Writers Read: Raise Your Voice by Patrick S. Lafferty
Welcome, writers! In today’s edition of Writers Read, Patrick S. Lafferty writes about novels with strong voices. Speaking of strong voices—check out Lafferty’s novel Anno Domina. In the book, the newly elected governor of Arizona must decide whether or not to stay the execution of a heretical cult leader. His ultra-conservative constituency wants her dead but a small group of followers, including her prison chaplain, beg the governor to stay the execution so their prophesized second Messiah can continue her ministry. Learn how you can receive a complimentary copy of Lafferty’s short story Miller Time in his bio. You can also enter to win a copy of Anno Domina at the end of the blog. Enjoy! —Rochelle, the Write Now! Coach
Raise Your Voice by Patrick S. Lafferty
Since you’re reading this blog post its assumed you’ve written something (flash fiction, a short story, a novel, a ten-volume series) or have at least contemplated writing something. When you go to find an agent or publisher to see what they’re looking for, be forewarned: you will inevitably discover that your work must have “a unique voice” or “a strong literary voice” or “a narrative voice found nowhere else.”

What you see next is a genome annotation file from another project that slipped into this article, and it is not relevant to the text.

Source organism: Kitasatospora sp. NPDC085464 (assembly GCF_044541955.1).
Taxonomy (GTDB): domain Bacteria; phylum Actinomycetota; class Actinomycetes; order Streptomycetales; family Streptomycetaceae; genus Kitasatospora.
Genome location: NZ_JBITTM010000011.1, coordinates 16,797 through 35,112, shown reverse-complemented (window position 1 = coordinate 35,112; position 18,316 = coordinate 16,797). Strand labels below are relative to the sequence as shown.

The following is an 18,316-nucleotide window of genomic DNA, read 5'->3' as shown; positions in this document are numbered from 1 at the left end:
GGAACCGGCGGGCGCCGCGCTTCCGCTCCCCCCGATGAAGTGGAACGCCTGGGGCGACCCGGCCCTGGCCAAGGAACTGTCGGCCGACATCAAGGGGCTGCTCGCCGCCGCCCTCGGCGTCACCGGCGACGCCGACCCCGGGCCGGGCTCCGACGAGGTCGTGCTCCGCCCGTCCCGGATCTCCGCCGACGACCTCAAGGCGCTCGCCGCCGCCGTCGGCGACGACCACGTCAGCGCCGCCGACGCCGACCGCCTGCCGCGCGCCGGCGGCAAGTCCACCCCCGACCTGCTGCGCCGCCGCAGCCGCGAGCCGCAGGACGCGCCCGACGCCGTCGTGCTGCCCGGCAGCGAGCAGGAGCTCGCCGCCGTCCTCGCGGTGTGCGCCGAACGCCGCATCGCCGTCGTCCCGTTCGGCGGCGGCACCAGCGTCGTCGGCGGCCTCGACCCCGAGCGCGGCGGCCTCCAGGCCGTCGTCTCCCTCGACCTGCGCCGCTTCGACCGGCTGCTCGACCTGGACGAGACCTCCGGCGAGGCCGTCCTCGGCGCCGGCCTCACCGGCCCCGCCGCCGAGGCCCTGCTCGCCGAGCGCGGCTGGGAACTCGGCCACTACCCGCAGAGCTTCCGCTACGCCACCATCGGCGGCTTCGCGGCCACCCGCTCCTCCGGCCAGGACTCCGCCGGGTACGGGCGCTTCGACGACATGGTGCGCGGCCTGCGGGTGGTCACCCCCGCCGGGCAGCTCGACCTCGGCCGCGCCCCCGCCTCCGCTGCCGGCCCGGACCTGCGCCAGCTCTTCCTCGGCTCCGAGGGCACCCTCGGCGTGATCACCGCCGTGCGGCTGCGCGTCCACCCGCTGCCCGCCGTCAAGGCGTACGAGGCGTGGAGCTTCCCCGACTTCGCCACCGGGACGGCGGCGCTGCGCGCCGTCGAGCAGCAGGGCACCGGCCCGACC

What’s that mean, exactly? At its most basic level, voice means nothing more than who’s telling your story. There are plenty of helpful, informative blog posts and web pages that define the different points of view, or POV, of storytelling (one excellent source I discovered can be found here). However, these definitions do not provide answers to “What’s a unique voice?” or “What’s a strong voice?” These are subjective questions that require more than what can be provided in a blog post or a web page. They require experiencing.
Below are a handful of (relatively) recently published books that effectively utilize a strong or unique narrative voice to not only tell a story but also to add depth and affect to the overall reading experience.